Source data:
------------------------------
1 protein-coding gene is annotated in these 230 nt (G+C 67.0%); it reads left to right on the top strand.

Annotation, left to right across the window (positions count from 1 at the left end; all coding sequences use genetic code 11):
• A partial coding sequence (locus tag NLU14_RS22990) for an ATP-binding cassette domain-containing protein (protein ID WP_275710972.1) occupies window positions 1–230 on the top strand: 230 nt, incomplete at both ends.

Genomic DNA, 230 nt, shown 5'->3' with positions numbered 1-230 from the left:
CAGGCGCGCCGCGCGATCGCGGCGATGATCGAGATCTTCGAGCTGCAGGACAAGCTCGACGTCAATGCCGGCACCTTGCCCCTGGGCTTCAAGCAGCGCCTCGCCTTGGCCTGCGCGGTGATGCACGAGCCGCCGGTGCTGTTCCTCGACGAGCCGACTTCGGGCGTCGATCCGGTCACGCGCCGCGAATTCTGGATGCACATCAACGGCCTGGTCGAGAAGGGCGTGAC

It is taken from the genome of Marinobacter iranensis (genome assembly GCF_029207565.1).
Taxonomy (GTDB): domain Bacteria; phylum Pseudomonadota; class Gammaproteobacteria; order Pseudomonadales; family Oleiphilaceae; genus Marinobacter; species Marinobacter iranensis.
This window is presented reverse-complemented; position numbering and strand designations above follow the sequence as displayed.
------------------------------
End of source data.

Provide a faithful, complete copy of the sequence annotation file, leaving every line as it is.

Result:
1 protein-coding gene is annotated in these 230 nt (G+C 67.0%); it reads left to right on the top strand.

Annotation, left to right across the window (positions count from 1 at the left end; all coding sequences use genetic code 11):
• A partial coding sequence (locus tag NLU14_RS22990) for an ATP-binding cassette domain-containing protein (protein ID WP_275710972.1) occupies window positions 1–230 on the top strand: 230 nt, incomplete at both ends.

Genomic DNA, 230 nt, shown 5'->3' with positions numbered 1-230 from the left:
CAGGCGCGCCGCGCGATCGCGGCGATGATCGAGATCTTCGAGCTGCAGGACAAGCTCGACGTCAATGCCGGCACCTTGCCCCTGGGCTTCAAGCAGCGCCTCGCCTTGGCCTGCGCGGTGATGCACGAGCCGCCGGTGCTGTTCCTCGACGAGCCGACTTCGGGCGTCGATCCGGTCACGCGCCGCGAATTCTGGATGCACATCAACGGCCTGGTCGAGAAGGGCGTGAC

It is taken from the genome of Marinobacter iranensis (genome assembly GCF_029207565.1).
Taxonomy (GTDB): domain Bacteria; phylum Pseudomonadota; class Gammaproteobacteria; order Pseudomonadales; family Oleiphilaceae; genus Marinobacter; species Marinobacter iranensis.
This window is presented reverse-complemented; position numbering and strand designations above follow the sequence as displayed.